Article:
When we released Portrait l a couple of years ago, there are disco elements in that that we didn’t even realise we could make, and then we started writing these parts and realised ‘oh shit, that sounds a little bit like this thing that I listened to last week and I didn’t even realise that was in my brain’. We’ve never intentionally given ourselves any genre. People keep trying to describe us as a genre, and I also quite like their definitions of it, but I don’t think we’d ever stick to one, because the next song that we release is gladly going in a different direction. As long as the songs tell the story of the song we’re happy to not be in one place. I think that’s always the aim of an artist, to never just burrow yourself and be in one place.
I’m still always amazed when I listen to David Bowie and to hear all the new genres that guy could put on one album, but over the course of his career as well. Stuff like that, to me, is the ideal musical life.
Definitely, I think people like Bowie were already playing around with genre, but I think it’s becoming so much more prevalent. Everyone is experimenting with genre and having different genres in their music. I think that’s one of the most exciting things going on at the moment.
The Howl & The Hum: Yeah, genre is dead, I read that the other day. I don’t listen to them a lot, but last year The 1975 were releasing so many songs of different genres that I genuinely thought that music would stop and it would just become The 1975 releasing songs of every single different genre and we wouldn’t know anymore. It wouldn’t have been the worst thing in the world, but I wouldn’t have been that surprised!
Just to finish off, how do you feel when you listen to Human Contact, and how do you want your listeners to feel?
The Howl & The Hum: I don’t listen to it! I spent so long sitting at pianos, and with guitars that those songs… I can’t even explain. It’s not even the back of your own hand. I know those songs in and out so terrifyingly well that I can’t listen to them again. It’s not like nails down a chalkboard, it’s just incredibly familiar. In terms of other people listening to them, I don’t know, that’s a really good question that I’ve never been asked before. I haven’t thought about it before, but we write these songs to be accessible, it’s hopefully accessible pop music.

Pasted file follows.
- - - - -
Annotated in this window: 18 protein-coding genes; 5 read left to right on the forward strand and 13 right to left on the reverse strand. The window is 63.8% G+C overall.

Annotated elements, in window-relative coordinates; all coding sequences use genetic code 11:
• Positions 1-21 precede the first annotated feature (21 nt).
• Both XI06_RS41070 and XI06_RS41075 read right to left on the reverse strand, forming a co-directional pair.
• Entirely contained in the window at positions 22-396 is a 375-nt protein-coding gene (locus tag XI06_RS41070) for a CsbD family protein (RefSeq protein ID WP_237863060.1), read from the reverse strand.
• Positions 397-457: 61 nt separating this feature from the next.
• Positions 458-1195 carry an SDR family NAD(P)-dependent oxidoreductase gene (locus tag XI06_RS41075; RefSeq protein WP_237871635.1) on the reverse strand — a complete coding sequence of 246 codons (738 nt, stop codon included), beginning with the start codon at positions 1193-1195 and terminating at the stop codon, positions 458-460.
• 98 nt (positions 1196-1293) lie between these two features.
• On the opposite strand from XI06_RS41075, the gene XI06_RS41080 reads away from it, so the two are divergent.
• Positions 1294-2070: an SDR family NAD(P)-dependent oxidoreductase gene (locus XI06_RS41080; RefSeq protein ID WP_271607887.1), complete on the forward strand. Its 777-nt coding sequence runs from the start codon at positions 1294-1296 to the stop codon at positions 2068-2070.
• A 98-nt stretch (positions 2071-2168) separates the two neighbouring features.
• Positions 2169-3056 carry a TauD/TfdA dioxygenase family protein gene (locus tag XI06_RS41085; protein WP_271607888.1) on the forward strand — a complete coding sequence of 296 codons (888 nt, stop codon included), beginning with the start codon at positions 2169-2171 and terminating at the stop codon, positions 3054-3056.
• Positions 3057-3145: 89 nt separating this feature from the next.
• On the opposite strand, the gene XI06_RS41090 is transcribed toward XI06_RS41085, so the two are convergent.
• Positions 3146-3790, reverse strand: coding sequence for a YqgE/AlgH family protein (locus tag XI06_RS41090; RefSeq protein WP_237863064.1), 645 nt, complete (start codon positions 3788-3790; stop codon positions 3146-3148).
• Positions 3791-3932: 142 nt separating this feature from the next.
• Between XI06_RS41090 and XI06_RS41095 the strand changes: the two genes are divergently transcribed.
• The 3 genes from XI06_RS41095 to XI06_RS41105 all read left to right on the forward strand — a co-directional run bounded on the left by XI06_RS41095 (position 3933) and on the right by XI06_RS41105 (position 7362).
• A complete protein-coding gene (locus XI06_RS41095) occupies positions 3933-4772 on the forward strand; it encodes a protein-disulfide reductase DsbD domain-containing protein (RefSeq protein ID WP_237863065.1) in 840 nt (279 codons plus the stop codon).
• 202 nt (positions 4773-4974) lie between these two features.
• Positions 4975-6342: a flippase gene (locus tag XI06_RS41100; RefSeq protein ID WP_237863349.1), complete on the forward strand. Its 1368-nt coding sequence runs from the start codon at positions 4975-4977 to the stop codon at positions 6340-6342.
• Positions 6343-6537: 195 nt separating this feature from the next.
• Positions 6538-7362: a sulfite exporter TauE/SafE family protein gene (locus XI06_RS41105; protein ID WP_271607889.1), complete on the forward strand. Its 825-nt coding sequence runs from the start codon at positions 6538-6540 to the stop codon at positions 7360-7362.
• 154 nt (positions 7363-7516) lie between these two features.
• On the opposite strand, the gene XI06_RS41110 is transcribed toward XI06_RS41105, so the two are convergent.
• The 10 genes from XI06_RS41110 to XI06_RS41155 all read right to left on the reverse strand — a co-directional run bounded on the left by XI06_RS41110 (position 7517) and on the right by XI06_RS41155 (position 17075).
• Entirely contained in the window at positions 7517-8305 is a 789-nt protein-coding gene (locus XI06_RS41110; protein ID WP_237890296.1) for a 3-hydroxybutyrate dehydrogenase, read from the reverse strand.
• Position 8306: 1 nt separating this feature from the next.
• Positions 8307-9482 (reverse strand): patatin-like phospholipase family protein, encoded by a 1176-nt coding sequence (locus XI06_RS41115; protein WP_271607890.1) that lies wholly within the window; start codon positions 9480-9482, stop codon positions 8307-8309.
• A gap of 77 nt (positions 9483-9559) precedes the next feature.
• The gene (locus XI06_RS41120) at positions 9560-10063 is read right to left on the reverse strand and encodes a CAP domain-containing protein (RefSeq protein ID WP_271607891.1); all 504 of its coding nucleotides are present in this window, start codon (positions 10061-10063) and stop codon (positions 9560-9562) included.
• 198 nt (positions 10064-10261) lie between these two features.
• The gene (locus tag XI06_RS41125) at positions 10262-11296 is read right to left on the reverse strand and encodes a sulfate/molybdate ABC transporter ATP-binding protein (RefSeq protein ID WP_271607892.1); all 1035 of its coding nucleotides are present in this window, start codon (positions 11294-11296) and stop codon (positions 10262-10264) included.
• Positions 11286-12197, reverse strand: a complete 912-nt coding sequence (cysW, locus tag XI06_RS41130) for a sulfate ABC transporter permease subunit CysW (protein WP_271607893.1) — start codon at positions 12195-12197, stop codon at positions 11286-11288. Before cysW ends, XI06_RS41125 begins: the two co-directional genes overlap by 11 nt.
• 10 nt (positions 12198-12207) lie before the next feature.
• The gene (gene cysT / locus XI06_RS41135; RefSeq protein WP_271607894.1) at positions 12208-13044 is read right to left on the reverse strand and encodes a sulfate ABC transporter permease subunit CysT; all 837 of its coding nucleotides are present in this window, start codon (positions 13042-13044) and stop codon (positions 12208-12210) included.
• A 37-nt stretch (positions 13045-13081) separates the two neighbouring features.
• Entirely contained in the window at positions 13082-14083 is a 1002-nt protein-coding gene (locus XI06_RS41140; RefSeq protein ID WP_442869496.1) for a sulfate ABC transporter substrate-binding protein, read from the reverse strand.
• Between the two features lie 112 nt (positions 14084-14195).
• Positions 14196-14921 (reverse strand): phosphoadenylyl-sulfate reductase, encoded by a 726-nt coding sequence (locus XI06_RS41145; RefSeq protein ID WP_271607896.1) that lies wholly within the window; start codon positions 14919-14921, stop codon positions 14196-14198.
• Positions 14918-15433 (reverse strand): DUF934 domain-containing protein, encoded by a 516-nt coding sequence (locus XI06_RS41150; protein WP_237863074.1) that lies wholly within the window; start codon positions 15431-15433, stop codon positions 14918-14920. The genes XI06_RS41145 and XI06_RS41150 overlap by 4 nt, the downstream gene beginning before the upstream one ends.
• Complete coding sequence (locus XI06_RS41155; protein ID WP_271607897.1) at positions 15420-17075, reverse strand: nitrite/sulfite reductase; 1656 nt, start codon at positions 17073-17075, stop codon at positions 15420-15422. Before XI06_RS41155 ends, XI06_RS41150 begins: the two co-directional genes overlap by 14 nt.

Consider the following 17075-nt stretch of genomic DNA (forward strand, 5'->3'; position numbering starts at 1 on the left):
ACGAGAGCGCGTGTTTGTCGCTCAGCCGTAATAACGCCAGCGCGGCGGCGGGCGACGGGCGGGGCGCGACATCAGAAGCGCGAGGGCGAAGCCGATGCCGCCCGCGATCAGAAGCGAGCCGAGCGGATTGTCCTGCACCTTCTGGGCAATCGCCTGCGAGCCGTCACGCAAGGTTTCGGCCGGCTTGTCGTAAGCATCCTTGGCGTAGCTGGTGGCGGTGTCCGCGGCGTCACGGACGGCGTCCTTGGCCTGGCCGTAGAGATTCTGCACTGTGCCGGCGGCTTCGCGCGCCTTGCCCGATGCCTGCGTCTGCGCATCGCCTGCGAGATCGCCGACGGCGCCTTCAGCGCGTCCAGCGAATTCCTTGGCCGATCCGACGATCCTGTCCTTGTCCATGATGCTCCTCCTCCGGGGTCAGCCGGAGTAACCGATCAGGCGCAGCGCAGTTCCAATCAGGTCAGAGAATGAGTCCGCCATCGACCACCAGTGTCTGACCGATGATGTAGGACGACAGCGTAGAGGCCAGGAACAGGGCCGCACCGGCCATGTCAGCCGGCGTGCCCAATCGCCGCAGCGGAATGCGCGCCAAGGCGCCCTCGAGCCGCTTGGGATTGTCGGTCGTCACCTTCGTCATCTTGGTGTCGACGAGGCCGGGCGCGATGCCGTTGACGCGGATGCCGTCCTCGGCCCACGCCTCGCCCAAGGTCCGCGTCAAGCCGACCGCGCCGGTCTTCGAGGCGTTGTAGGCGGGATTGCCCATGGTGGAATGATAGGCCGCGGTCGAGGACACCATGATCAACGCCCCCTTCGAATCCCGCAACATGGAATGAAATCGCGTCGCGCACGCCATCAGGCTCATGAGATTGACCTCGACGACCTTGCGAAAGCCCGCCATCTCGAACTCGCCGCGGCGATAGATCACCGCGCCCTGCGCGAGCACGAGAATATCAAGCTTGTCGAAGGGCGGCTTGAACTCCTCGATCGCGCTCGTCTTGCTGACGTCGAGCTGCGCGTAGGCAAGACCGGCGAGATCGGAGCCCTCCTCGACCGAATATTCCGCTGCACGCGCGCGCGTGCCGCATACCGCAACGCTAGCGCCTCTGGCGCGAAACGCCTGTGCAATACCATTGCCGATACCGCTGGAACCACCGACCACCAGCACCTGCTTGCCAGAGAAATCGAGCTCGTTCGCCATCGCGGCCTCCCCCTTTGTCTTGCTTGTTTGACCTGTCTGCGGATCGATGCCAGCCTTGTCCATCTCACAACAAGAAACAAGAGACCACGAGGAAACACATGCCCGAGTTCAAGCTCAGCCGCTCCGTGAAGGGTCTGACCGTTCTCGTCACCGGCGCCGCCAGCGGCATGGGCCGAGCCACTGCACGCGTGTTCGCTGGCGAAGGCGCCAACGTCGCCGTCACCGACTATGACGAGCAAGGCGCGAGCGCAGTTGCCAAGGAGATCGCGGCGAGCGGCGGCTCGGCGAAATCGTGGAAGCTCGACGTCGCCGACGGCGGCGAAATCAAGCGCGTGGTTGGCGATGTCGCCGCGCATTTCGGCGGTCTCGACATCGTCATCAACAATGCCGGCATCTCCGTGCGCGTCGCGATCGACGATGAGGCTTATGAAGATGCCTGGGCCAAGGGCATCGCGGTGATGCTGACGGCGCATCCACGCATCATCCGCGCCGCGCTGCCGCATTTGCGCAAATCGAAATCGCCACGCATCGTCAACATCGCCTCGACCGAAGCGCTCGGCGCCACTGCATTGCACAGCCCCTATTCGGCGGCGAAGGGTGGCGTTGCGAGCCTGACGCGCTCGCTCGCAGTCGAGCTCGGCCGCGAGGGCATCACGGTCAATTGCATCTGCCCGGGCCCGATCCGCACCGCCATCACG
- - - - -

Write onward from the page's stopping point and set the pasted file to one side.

But we want to be able to tell a story that people haven’t heard before and created a vibe and mood that can be as uplifting as it can be melancholy. The comments and feedback that spur me on are the people being affected by things and how the songs can be applied to their own lives. I might write a song about a boy racer in Orkney, and then it prompts an Australian guy to go and make a film by meeting some guys in a parking lot outside a gun shop. It’s stuff like that absolutely blows my mind.
It’s the complete separation of the art from the writer that really excites me, that people take it into their own. As soon as the song is released, it becomes everyone else’s music, and that’s always really excited me. The most I can hope for is that this becomes everyone’s music.
📸 © 2020